Repeatedly going into detail about how he was the driving creative force behind all of his successes at Arista, Clive continues to blow more smoke up his ass. The artists who didn’t make it didn’t listen to his advice, or the public just didn’t get it. With a couple of notable exception of album artists like Patti Smith and Annie Lennox, if an artist wanted to have success they had to do whatever Clive said, and all too frequently that didn’t work. Remember Curtis Stigers and Deborah Cox? How about the Jeff Healey Band or Taylor Dayne? Not a lot of big catalog sellers. At one point he recounts sitting in an opera box at an MTV Awards show watching a stirring performance by Alicia Keys. At the dramatic finish, the crowd burst into a standing ovation–for him. You can’t help but feel Arista were merely vessels for Clive’s creativity, to hear Clive tell it. He is the Señor Wences of the music industry. If you don’t believe it, just ask Kelly Clarkson who publicly checked Clive’s account of their working relationship .
He finally does deal with the Milli Vanilla fiasco in the book. The duo was exposed as a fraud after winning a Grammy for Best New Artist of 1989. Clive flatly denies that anyone at Arista knew that Rob and Fab had not sung on their Arista US debut album, Girl You Know It’s True. He claims he found out along with the rest of the world when the group publicly admitted at a press conference in November of 1990 that they were not the singers on the Milli Vanilli recordings. But according to sources at Arista at the time, Frank Farian, the German producer/songwriter/creator of Milli Vanilla, revealed the truth to Arista senior executives at least 6 months earlier when he delivered the group’s follow-up album. Clive was aware of this revelation, but planned to release the album nonetheless because it had “too many hit singles”. Clive also rewrites the history of Carly Simon’s career reviving 1987 HBO concert Live From Martha’s Vinyard. He takes full credit for the idea, as does Tommy Mottola in his recent dud of a memoir. Highly placed sources tell me that the whole thing was in fact the brainchild of Arista creative services director Ken Levy, who had worked very closely with Simon for years. Clive and Tommy conveniently forget Levy ever existed.
It becomes apparent that Clive has practically no life whatsoever outside of business. Thus, you really don’t get to know the man. It’s all about the chart numbers and hit singles. We don’t know if he has any outside interest or hobbies. We do learn that he loves his family very much. And we do learn about his sexuality. This has been the big publicity hook but let’s face it: Clive’s sexuality is the worst kept secret in show business. Many feel that he chose to come out at this time because a) it’s no big deal anymore; b) it would help sell books. As one Clive acquaintance told me, “Clive doesn’t do anything unless it benefits him in some way”. Cynical, yes. But I have to give him credit. I truly believe that it takes some amount of courage for an 80 year-old man to publicly come out about his 2 long-term relationships with other men, especially as one obsessed with his image as Clive. He certainly doesn’t break new ground, but it’s one of the few times in the book where Clive shows the faintest hint of being human.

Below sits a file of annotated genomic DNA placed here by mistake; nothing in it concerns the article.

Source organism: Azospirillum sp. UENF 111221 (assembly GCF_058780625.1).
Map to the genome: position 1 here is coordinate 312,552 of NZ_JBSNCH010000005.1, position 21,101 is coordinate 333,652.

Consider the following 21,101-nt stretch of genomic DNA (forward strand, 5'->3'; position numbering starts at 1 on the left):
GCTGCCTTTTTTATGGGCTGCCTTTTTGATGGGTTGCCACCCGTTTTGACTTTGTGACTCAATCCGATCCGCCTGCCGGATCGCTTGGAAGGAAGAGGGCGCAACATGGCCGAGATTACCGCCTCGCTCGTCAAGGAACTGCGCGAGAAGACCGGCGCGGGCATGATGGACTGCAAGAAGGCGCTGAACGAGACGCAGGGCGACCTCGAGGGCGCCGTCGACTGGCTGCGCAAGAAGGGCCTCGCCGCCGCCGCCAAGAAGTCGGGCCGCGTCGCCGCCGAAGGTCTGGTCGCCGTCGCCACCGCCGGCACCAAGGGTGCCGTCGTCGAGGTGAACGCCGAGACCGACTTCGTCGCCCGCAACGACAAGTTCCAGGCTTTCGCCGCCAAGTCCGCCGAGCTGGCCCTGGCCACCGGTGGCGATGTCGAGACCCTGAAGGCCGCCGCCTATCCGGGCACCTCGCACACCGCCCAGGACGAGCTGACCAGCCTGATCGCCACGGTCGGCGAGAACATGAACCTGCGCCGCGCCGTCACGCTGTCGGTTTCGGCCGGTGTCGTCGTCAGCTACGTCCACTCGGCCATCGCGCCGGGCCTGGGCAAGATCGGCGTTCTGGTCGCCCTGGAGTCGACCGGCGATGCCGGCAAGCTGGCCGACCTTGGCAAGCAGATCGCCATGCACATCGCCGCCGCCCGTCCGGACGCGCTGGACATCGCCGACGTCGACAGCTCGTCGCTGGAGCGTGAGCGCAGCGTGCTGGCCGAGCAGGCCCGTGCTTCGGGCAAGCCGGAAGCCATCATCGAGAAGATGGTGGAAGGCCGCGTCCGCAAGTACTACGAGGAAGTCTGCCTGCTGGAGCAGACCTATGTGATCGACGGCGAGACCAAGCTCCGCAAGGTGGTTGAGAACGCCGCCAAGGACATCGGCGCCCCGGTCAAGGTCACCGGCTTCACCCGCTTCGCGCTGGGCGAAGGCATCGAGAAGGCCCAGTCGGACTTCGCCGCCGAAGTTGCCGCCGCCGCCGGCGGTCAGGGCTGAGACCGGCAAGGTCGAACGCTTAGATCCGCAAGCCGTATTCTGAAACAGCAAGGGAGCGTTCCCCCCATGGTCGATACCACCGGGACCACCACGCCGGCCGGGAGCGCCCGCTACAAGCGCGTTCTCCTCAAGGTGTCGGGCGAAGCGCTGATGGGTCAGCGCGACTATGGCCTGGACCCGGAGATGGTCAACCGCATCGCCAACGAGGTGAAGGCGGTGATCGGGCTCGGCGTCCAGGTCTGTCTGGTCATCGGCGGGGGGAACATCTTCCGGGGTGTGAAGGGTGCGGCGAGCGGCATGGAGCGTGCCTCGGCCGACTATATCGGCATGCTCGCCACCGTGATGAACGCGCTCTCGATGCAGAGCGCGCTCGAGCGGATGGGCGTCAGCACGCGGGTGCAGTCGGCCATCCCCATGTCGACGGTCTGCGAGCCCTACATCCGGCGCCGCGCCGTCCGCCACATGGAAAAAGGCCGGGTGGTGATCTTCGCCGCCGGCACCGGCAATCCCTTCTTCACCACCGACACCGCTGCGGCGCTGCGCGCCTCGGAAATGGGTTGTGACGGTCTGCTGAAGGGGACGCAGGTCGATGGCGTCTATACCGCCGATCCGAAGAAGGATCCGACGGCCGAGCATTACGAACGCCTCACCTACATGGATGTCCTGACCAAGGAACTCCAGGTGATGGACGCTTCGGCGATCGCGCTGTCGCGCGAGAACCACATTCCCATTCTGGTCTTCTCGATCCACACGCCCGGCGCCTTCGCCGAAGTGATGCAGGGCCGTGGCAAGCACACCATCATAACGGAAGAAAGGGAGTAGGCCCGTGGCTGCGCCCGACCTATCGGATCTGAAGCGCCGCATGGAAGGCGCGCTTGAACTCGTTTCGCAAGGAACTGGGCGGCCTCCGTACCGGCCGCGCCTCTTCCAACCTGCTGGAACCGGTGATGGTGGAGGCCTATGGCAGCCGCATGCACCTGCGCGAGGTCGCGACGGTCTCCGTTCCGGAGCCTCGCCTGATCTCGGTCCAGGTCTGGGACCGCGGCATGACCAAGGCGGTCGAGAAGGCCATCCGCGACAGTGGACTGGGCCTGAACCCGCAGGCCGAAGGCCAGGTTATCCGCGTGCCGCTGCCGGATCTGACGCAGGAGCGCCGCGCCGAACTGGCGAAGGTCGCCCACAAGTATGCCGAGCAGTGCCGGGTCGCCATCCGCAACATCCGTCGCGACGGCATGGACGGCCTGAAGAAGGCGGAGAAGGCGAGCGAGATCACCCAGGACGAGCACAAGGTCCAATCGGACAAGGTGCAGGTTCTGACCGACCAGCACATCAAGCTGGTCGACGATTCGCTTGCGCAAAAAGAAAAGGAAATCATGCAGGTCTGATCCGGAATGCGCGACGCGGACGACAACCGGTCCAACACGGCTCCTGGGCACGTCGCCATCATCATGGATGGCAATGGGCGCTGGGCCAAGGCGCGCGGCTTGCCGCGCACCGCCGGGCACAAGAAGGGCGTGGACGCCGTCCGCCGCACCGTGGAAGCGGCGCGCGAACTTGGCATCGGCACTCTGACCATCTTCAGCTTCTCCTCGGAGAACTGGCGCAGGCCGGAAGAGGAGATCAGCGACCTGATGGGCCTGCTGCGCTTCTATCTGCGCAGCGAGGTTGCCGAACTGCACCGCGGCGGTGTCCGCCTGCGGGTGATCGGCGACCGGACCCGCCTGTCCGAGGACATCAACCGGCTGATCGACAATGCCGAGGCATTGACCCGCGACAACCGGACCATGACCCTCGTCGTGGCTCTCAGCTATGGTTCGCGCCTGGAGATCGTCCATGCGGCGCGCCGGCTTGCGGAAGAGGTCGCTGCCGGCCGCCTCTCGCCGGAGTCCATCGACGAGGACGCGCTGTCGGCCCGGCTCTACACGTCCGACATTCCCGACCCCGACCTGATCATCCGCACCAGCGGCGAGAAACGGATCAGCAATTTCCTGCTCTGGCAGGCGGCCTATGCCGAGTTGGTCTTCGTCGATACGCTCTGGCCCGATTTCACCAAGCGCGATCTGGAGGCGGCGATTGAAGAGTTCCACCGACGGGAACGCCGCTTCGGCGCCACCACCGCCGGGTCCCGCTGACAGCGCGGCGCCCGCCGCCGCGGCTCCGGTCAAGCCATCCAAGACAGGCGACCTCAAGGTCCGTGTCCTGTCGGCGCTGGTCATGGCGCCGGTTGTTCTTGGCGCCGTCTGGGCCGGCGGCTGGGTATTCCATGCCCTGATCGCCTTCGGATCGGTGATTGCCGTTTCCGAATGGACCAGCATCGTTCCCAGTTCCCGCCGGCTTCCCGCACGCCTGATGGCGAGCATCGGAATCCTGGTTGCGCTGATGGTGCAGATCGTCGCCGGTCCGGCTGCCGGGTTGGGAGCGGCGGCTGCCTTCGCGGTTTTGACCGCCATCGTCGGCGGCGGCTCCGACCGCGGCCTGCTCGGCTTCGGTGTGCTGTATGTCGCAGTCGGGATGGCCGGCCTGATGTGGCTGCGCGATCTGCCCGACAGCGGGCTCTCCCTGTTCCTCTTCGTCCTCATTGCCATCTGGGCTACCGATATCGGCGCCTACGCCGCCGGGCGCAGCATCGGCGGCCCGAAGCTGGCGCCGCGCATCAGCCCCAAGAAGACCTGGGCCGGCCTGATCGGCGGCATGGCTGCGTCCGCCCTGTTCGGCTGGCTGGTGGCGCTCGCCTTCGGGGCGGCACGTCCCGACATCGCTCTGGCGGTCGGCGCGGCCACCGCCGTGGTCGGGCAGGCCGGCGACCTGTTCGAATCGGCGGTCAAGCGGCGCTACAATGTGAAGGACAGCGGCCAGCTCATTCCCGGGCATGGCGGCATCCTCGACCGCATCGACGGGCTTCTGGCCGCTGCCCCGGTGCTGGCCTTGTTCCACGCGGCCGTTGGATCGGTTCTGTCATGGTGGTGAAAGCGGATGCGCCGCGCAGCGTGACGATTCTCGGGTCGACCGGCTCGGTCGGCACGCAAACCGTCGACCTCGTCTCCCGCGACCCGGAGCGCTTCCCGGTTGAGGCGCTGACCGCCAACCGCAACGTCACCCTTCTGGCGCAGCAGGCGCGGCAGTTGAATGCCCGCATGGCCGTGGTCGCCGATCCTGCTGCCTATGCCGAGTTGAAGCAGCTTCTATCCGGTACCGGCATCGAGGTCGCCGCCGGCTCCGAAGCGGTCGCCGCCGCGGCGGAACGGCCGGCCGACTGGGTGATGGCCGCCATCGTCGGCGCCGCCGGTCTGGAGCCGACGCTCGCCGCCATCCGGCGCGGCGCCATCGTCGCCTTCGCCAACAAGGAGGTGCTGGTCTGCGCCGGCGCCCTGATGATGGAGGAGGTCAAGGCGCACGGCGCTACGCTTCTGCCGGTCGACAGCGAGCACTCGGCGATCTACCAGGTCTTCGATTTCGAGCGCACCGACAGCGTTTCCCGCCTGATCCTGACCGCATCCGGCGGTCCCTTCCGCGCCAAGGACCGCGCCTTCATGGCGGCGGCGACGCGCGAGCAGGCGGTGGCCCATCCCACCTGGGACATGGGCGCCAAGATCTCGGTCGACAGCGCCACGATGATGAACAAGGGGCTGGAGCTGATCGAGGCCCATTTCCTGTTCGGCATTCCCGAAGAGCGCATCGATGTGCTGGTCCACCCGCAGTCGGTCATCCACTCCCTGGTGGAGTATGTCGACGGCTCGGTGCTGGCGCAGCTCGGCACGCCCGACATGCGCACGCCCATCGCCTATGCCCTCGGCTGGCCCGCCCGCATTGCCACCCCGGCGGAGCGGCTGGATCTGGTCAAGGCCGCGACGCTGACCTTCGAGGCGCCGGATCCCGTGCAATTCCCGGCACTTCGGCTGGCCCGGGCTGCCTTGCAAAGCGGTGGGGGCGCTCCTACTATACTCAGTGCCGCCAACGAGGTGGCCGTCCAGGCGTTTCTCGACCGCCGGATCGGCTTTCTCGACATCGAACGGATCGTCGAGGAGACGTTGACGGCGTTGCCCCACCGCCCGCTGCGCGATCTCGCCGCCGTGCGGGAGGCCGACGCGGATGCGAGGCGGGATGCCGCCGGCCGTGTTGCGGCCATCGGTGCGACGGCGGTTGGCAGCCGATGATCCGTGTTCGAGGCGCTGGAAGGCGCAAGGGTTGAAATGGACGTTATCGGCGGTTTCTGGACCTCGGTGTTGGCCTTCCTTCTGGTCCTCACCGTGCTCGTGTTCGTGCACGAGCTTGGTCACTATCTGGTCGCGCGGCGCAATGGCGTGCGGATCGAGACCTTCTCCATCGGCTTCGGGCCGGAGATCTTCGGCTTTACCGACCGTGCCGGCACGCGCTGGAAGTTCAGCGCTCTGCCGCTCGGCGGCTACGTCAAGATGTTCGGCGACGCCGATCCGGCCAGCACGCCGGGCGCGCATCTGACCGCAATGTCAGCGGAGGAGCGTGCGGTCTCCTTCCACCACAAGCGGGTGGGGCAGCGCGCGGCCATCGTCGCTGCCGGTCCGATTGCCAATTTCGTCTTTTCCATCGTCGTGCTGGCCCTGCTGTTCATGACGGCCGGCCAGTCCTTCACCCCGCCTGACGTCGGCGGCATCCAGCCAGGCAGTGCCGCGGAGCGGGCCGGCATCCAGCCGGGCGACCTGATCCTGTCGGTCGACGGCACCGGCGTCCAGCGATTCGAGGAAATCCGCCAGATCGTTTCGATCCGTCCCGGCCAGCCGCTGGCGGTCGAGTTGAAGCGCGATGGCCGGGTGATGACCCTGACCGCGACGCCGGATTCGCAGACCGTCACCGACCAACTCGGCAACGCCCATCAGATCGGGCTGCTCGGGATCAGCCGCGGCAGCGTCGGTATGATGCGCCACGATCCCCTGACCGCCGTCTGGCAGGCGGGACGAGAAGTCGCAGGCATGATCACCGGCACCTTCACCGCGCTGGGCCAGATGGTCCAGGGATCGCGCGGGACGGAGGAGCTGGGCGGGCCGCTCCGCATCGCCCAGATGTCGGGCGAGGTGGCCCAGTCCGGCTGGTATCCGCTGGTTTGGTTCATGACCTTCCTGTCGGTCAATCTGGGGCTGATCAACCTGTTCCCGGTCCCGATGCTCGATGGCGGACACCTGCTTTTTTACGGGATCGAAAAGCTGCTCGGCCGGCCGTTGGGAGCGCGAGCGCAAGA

With the Sony-BMG merger, Clive was kicked upstairs, given an invented title of Chief Creative Officer, and now works with a small handful of Sony Music artists, mostly holdovers from his Arista days like Jennifer Hudson and Aretha Franklin. He’s no longer the driving force he may have once been. It’s become clear that the industry has passed him by. Who writes a book about the industry these days and doesn’t discuss the digital revolution or its effect on the business? Clive mentions it only in passing. He seems concerned now only about getting his name on buildings, polishing his legacy. He’s seems to be very proud that his annual pre-Grammy party has upstaged the actual event itself to the degree that NARAS was almost forced to share the spotlight by co-sponsoring the event. When talking about the gala, Clive sounds like a cross between Swifty Lazar, Ed Sullivan and the wedding planner played by Martin Short in Father of the Bride. He loves that party.
But let’s be clear: Clive is excellent at what he does and is absolutely passionate about the music. He deserves a lot of credit and has accomplished a lot. These accomplishments can’t be denied, no matter what you may think of him as a person. However the book could have easily been subtitled, The World According to Clive. I just kept expecting the last page to read “And on the seventh day I rested.”
© 2013, Wayne Rosso. All rights reserved.